Lions and otters and giraffes…oh my!

Three African lions, a reticulated giraffe and an African spotted neck otter are the latest additions to Omaha’s Henry Doorly Zoo and Aquarium.

The zoo’s baby boom began on July 4th with the arrival of the spotted neck otter pup. These otters from the shores of Lakes Tanganyika and Victoria in Central and Southern Africa are known for the cream coloured markings on their throat and chest.


Recently it went on exhibit with its seven year old mother, Makena. It spent the first two to three months of its life in a den. Over time its mother will teach it to fish and swim.

Omaha’s Henry Doorly Zoo is one of only two American institutions which bred spot neck otters this year. 22 African spotted neck otters live within eight institutions which are accredited by the Association of Zoos and Aquariums (AZA).


A female reticulated giraffe calf was born into the zoo’s family on November 4. She was one big baby coming in at 138lb (62.5kg) and standing 72in (182.8cm) tall.

The calf’s 15 year old mother, Dottie is very protective. Currently the pair of them are separated from the rest of the herd and are living indoors at the zoo’s giraffe complex. Slowly the calf will be introduced to the rest of the herd with whom she will probably live for the rest of her life.


Currently 256 giraffes live at 76 AZA accredited institutions. 21 giraffe have been born in these zoos over the past 12 months.

Guests have the opportunity to name the calf until December 2 at The calves name will be announced on December 10 online.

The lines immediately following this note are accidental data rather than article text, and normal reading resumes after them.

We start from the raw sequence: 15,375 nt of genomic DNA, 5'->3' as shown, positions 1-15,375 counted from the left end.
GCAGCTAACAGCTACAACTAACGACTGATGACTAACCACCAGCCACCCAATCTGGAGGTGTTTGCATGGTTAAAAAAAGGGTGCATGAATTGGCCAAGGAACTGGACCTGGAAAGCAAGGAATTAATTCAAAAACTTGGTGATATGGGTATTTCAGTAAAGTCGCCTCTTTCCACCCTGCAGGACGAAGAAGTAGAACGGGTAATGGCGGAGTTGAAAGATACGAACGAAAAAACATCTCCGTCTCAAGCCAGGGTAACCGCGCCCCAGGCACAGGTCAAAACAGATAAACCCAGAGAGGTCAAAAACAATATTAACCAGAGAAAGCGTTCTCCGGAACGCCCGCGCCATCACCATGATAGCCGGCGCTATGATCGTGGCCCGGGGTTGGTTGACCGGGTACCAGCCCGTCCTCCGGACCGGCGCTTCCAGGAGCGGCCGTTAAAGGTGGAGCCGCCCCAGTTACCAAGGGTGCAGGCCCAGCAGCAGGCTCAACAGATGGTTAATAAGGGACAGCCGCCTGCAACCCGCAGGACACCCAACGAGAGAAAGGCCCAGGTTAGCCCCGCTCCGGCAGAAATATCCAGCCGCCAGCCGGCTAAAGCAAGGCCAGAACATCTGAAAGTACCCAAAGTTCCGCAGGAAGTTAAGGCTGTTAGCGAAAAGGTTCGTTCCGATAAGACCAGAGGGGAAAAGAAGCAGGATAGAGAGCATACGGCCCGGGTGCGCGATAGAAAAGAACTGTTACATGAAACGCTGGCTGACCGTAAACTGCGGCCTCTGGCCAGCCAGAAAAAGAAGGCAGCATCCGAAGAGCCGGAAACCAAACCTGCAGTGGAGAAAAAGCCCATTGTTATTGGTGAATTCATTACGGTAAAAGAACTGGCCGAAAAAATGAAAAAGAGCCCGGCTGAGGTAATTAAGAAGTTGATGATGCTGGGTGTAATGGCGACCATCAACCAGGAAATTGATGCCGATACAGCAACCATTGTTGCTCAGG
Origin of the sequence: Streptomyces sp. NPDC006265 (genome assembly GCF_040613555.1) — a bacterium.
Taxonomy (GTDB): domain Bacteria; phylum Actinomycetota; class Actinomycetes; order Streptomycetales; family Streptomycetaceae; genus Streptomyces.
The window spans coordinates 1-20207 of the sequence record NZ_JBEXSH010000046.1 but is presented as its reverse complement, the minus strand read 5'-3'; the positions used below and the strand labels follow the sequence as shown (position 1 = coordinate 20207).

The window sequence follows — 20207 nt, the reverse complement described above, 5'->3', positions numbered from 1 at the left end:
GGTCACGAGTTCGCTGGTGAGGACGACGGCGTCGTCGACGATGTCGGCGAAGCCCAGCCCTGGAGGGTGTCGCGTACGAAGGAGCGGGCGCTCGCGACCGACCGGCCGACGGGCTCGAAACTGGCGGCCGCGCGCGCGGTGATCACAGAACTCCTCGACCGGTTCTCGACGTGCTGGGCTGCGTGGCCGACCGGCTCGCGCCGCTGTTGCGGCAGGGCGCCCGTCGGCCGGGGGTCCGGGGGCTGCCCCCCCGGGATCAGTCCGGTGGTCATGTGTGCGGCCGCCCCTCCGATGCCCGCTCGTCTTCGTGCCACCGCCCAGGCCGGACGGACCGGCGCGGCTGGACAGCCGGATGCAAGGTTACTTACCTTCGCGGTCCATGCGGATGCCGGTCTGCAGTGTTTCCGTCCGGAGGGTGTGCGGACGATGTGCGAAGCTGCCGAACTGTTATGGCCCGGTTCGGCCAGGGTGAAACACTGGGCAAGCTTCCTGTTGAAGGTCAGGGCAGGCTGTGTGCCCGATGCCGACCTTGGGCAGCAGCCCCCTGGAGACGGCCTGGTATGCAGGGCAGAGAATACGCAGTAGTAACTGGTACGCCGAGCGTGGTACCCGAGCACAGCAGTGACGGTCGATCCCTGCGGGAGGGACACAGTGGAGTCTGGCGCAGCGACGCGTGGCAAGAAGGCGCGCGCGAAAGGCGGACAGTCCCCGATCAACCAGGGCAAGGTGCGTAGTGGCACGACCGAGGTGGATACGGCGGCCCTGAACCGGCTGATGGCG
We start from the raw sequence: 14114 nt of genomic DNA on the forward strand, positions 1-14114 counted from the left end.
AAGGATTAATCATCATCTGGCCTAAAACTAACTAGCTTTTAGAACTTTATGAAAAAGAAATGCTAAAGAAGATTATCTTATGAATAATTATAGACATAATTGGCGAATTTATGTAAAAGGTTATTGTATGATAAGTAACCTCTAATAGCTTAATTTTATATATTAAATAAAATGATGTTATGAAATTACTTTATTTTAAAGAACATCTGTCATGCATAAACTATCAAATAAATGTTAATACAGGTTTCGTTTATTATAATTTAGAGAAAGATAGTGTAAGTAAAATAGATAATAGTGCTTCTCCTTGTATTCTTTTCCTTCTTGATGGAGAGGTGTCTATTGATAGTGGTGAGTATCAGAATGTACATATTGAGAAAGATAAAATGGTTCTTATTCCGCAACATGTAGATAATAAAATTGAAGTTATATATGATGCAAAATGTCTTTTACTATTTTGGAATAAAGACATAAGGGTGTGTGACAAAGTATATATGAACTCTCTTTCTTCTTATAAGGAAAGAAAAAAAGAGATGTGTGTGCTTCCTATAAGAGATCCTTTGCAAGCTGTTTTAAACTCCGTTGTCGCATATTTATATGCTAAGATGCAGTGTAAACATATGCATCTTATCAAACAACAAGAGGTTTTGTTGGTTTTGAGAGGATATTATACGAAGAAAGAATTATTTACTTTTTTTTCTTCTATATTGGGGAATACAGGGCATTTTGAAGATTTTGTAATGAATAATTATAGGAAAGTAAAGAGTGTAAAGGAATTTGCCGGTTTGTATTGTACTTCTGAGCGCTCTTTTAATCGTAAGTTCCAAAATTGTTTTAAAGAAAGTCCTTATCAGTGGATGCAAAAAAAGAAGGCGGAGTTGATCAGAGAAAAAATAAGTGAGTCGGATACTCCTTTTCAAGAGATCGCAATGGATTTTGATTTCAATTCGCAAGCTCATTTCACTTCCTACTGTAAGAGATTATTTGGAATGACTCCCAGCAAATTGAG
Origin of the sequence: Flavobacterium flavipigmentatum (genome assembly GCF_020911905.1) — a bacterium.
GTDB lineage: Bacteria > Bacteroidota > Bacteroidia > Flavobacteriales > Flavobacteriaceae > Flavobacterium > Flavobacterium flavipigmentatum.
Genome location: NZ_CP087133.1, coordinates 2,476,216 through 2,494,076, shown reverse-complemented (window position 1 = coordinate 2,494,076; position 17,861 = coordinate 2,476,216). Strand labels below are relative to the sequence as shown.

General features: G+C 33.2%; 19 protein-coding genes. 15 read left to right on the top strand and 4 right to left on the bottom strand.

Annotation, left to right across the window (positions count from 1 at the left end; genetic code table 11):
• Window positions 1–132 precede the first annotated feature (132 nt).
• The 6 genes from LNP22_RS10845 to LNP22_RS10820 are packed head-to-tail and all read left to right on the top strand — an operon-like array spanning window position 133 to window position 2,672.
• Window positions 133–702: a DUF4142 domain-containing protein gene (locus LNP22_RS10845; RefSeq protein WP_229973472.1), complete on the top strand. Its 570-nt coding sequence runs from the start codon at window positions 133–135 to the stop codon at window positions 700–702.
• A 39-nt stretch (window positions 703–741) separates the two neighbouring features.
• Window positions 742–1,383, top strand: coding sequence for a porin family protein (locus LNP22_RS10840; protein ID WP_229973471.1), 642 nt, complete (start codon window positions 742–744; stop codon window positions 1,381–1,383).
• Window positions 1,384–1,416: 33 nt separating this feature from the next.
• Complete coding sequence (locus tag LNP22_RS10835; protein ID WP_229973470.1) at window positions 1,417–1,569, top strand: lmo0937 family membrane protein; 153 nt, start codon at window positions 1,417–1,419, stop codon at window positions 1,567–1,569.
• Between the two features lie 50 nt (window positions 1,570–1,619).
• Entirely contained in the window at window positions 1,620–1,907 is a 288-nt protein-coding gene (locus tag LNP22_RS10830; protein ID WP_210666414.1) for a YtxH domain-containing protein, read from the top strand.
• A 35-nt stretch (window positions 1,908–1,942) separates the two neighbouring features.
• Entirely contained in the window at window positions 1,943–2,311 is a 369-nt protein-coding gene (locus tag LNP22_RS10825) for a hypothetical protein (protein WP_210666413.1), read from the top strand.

Most recently born at the zoo were three lion cubs. The most exciting part of this litter was that one kitten was a white lion. These lions are caused by a very rare recessive gene which causes decreased pigmentation. These lions were originally found in the Timbavati area of Krueger National Park in South Africa. The zoo’s genetics department does not fully understand how the inheritance pattern for this coat works.

The cubs have gone on exhibit with their mother, Ahadi and their aunt, Mfisha at the Henry Doorly Zoo’s Cat Complex. So far Ahadi is providing good maternal care and all the cubs appear healthy.


When they are born lion cubs are blind. It takes one to two weeks for their eyes to open. While three cubs, two males and a female were born this time round litters of up to five are possible.

A 15 year old male known as Mr Big, one of two living at the zoo is the father of the cubs. The breeding of these cubs was part of a recommendation by the Species Survival Plan (SSP) run by the AZA’s Felid Taxon Advisory Group. This aims to breed pure krugeri subspecies lions. So far the program has seen 43 African lion births in the past 12 months.


Lions are classed as a vulnerable species by the International Union for Conservation of Nature and Natural Resources. Their population has declined from 30% to 50% over the past 20 years throughout Sub Saharan Africa.

Photo Credits: Omaha’s Henry Doorly Zoo and Aquarium

By Cale Russell is a testament to Cale’s commitment to the education of people around the world on the topic of animals and conservation, through the sharing of topical and newsworthy information.

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